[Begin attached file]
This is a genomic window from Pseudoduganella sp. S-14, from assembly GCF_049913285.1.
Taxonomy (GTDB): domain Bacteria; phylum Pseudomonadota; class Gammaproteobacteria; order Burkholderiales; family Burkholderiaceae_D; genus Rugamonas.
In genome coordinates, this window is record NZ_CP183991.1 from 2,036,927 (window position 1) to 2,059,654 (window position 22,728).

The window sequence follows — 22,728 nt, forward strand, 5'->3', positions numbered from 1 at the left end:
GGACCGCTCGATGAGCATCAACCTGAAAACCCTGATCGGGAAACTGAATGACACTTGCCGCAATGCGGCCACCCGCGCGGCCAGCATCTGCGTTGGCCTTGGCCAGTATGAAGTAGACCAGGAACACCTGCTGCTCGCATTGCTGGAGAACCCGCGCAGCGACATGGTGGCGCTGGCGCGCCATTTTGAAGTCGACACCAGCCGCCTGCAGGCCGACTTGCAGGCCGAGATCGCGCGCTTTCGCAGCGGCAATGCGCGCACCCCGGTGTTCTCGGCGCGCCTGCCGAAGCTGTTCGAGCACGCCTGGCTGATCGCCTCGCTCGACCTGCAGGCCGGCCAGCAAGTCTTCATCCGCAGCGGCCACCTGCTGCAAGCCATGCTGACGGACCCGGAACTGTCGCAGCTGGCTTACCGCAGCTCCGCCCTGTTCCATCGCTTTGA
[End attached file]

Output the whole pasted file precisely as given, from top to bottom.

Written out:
This is a genomic window from Pseudoduganella sp. S-14, from assembly GCF_049913285.1.
Taxonomy (GTDB): domain Bacteria; phylum Pseudomonadota; class Gammaproteobacteria; order Burkholderiales; family Burkholderiaceae_D; genus Rugamonas.
In genome coordinates, this window is record NZ_CP183991.1 from 2,036,927 (window position 1) to 2,059,654 (window position 22,728).

The window sequence follows — 22,728 nt, forward strand, 5'->3', positions numbered from 1 at the left end:
GGACCGCTCGATGAGCATCAACCTGAAAACCCTGATCGGGAAACTGAATGACACTTGCCGCAATGCGGCCACCCGCGCGGCCAGCATCTGCGTTGGCCTTGGCCAGTATGAAGTAGACCAGGAACACCTGCTGCTCGCATTGCTGGAGAACCCGCGCAGCGACATGGTGGCGCTGGCGCGCCATTTTGAAGTCGACACCAGCCGCCTGCAGGCCGACTTGCAGGCCGAGATCGCGCGCTTTCGCAGCGGCAATGCGCGCACCCCGGTGTTCTCGGCGCGCCTGCCGAAGCTGTTCGAGCACGCCTGGCTGATCGCCTCGCTCGACCTGCAGGCCGGCCAGCAAGTCTTCATCCGCAGCGGCCACCTGCTGCAAGCCATGCTGACGGACCCGGAACTGTCGCAGCTGGCTTACCGCAGCTCCGCCCTGTTCCATCGCTTTGA